Cappadocia Part 1 – Göreme

Note: This entry is part of a series about our 2012 trip to Turkey.

In my opinion, no visit to Turkey would be complete without a trip to the Cappacocia region. At times, the surreal landscape reminded me of the Sonoran desert, where I grew up. With the exceptional addition of “fairy chimneys”–the more polite way of describing the distinctive rock formations, many of which have been carved out to provide cave shelters.

We toyed with the idea of staying in Güzelyurt, as suggested by Rick Steves in one of his television shows, but ended up in the much-touristed town of Göreme due to convenience. Despite its touristy feel, we weren’t disappointed in Göreme–here we found our favorite hotel and had one of our best dining experiences of the whole trip.

Goreme, Turkey

The view of Göreme from our hotel.

We stayed at the Canyon View Hotel, which had been a 9th-Century church and Byzantine house, carved from the caves. It was such a treat! A bit of a hike to get there from where the bus dropped us off downtown, but completely worth it. Our room had so much character I’m not sure the photos will do it justice. As with most hotels in Turkey, breakfast is included with the price of the room. Upon special request, they’ll also make a home-cooked meal. We met some other guests traveling from Malaysia who recommended the dinner and we decided to request it the first night. It was so good, we had it the second, too!

This was also about the midpoint of our trip, so we took advantage of their laundry service. One tip I learned–keep your lights and darks separate, just like you would at home–pay for a second load if necessary! They must wash in very hot water because all our lighter clothes came back very clean but slightly tinted.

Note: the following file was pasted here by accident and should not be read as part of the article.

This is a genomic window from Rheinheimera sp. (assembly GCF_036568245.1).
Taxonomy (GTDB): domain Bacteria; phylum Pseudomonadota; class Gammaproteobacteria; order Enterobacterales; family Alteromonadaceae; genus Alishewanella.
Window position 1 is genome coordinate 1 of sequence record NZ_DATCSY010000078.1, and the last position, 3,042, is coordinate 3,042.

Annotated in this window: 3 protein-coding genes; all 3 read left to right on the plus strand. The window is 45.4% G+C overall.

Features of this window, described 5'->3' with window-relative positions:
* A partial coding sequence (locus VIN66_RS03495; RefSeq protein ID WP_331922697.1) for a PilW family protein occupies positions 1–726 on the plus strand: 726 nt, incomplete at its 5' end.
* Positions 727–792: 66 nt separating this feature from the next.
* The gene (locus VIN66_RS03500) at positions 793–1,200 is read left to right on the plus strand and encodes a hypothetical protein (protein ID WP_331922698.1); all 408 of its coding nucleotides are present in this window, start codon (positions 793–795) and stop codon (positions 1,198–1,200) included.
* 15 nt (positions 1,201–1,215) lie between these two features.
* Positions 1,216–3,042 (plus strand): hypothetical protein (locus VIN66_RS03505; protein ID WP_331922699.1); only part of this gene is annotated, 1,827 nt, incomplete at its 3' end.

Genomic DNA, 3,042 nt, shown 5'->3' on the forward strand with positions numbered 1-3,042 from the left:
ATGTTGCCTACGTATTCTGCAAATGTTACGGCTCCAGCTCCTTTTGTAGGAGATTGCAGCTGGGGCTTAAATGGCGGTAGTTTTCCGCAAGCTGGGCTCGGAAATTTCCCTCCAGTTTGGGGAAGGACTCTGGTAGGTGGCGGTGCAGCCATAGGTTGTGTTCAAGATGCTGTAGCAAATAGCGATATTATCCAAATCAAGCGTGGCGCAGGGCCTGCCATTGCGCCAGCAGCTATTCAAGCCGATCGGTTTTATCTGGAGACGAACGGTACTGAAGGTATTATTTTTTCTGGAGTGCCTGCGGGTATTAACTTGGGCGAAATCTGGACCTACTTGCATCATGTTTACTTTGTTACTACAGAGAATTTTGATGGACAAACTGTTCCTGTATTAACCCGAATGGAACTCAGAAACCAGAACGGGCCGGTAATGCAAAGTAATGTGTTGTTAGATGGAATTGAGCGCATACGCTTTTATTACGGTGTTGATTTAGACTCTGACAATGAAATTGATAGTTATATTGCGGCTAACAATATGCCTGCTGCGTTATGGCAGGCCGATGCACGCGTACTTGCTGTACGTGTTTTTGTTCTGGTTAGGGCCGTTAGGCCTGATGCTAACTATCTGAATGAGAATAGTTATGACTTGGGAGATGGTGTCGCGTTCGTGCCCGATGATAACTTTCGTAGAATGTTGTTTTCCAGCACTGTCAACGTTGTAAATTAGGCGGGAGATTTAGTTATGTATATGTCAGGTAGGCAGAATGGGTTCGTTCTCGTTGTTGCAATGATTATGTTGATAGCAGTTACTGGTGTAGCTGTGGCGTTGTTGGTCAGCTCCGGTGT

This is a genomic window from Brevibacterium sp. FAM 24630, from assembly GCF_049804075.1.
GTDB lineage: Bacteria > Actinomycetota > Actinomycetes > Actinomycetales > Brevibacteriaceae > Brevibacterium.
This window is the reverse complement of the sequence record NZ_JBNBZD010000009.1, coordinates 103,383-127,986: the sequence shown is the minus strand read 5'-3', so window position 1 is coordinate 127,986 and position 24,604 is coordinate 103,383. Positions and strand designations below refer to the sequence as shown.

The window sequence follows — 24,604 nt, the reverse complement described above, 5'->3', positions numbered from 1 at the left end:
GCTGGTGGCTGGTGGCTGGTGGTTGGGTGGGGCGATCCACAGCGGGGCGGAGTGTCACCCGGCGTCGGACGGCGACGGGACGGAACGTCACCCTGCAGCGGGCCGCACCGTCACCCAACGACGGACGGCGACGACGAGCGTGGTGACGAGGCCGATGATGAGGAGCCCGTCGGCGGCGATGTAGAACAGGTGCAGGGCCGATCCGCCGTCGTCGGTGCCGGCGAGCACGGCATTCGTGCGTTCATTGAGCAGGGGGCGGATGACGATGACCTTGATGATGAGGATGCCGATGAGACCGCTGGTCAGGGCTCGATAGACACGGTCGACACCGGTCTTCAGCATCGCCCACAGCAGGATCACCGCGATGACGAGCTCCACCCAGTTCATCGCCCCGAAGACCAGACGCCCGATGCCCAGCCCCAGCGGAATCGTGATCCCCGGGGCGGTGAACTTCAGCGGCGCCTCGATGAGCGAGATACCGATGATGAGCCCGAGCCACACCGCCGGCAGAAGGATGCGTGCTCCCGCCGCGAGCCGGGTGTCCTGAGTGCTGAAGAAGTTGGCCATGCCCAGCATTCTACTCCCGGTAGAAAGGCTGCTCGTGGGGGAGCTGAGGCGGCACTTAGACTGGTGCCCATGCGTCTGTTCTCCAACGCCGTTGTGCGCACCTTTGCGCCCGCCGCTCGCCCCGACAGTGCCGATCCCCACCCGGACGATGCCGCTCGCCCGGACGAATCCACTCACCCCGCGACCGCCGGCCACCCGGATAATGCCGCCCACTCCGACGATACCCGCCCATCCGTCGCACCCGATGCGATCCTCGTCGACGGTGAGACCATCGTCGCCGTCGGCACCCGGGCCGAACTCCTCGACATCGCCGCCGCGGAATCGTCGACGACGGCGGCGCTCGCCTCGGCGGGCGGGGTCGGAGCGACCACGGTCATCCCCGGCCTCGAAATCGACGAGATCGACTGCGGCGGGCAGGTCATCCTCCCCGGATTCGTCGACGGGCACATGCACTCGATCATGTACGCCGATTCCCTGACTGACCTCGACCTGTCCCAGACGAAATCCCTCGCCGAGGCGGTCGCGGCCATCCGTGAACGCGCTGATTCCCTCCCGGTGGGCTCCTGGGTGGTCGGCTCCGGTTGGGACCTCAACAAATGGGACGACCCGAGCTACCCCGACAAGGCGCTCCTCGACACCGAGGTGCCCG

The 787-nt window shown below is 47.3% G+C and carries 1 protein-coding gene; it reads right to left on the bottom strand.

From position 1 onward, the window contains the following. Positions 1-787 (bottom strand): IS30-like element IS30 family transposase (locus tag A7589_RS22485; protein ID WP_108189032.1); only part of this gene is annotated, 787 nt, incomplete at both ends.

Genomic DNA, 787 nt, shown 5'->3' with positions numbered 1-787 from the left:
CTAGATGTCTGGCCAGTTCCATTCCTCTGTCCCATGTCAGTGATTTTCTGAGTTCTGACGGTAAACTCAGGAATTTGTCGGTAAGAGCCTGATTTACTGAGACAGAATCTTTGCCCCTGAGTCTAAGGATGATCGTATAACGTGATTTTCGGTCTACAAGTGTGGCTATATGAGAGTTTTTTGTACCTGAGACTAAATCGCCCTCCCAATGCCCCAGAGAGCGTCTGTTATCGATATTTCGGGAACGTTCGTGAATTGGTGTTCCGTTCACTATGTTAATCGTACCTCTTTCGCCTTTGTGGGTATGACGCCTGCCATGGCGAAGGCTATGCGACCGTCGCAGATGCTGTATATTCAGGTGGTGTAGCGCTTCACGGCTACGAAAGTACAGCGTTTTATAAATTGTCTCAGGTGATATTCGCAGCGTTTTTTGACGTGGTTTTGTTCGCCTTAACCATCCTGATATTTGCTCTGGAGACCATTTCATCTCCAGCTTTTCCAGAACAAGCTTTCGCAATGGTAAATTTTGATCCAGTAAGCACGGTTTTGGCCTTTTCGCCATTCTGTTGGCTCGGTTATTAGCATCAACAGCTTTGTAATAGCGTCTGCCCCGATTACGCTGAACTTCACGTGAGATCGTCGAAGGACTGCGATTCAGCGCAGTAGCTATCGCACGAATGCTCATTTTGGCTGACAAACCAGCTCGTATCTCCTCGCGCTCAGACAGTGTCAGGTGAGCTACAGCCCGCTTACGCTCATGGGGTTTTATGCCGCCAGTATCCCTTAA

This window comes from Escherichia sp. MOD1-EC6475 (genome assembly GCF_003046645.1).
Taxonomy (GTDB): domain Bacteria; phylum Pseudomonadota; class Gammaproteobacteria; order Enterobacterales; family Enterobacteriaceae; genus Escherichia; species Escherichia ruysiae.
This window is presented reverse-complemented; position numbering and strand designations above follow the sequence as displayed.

We did have a couple of meals away from the hotel, most notably at Dibek–a restaurant inside a 475-year-0ld building that makes homemade wine. Neither of us are wine drinkers but the owner took us to see the wine cellar and it looked quite impressive. The ambiance is great–you sit on cushions on the floor and calming, Turkish music played quietly in the background. We were there for a late dinner and felt like we had the entire place to ourselves.

We also tried some lahmacun (Turkish pizza) and künefe (a dessert of angel-hair pastry with cream cheese and syrup) at Firin Express. This place doesn’t have the ambiance of Dibek, but the food was inexpensive and yummy.

The town itself has its charm. There are plenty of shops with souvenirs for tourists, including rugs (of course!). We stopped at one shop during our organized tour of the Ilhara Valley and there I made my only purchases in Göreme–a colorful, embroidered bag as well as some delicious, chocolate covered Turkish delight. Otherwise, we steered clear of the shops and focused instead on the sights just outside of town. As we saw in Istanbul and Safranbolu, there are a lot of stray dogs in Göreme. It was more upsetting to me here due to the cold weather and snow.

Hot air ballooning is a BIG DEAL in Cappadocia. We had already decided we didn’t want to do a balloon ride, which was fortunate for us because weather conditions in the winter are not ideal. Our new Malaysian friends got up at 5AM three mornings in a row in hopes of taking a ride but conditions weren’t right for lift off during their stay. We slept in instead, getting up to enjoy breakfast at the hotel and then setting about to explore the region. We spend the first day visiting the Göreme Open-Air Museum, the second taking our only organized tour of trip to the Ihlara Valley (I’ll write a separate entry about that), and the third day hiking the outskirts of town in the Göreme National Park.